Friday, October 24, 2008


In college you are urged to learn a larger language than Teenspeak. There you are introduced to the idiom of the intellect and the discourse of scholarship. While your language in college remains English, the collegiate dialect is a richer, subtler, and more complex contrivance of diction, syntax and rhetoric. Collegiate discourse speaks more from the head than the heart, and hardly at all from the gut; whereas Teenspeak is the reverse: gut, heart, and then, like, I mean, you know, head.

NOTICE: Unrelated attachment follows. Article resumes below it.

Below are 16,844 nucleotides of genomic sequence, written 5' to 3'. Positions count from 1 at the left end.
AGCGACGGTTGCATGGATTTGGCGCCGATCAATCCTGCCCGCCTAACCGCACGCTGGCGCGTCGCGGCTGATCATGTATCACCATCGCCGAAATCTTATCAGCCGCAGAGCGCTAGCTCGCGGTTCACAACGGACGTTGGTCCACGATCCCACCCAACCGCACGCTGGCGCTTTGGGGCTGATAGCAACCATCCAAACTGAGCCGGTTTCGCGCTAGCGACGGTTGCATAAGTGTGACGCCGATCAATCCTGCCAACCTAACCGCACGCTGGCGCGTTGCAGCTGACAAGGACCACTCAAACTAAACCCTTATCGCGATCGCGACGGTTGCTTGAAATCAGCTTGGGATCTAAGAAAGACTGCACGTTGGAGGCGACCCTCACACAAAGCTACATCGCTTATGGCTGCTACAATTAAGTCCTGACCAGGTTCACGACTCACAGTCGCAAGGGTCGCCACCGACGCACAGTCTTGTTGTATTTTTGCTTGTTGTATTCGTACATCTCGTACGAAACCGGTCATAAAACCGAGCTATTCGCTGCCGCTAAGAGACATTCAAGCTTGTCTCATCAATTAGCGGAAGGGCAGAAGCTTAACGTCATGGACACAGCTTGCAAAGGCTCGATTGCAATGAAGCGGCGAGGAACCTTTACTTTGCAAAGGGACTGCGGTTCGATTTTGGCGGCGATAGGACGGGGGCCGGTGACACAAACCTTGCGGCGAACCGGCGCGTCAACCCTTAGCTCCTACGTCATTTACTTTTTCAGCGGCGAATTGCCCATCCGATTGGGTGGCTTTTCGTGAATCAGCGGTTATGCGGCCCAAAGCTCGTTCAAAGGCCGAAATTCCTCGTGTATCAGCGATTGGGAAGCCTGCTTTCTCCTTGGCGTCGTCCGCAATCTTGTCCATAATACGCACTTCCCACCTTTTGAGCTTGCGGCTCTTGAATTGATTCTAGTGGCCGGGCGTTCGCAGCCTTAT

To a teen, the collegiate idiom may at first seem baffling, stodgy, and off-putting; yet it needs to be acquired to succeed, as much as learning French would be needed to earn a degree from the Sorbonne. Since to write Collegiate is easier than to speak it, writing should come first as the more deliberate, cautious and correctible way to proceed. Then, after you’ve grown more accustomed to the grander vocabulary and more complex linguistic configurations, you’ll find those locutions slipping into your speech, at least in the classroom, if not in the cafeteria or down by the pool.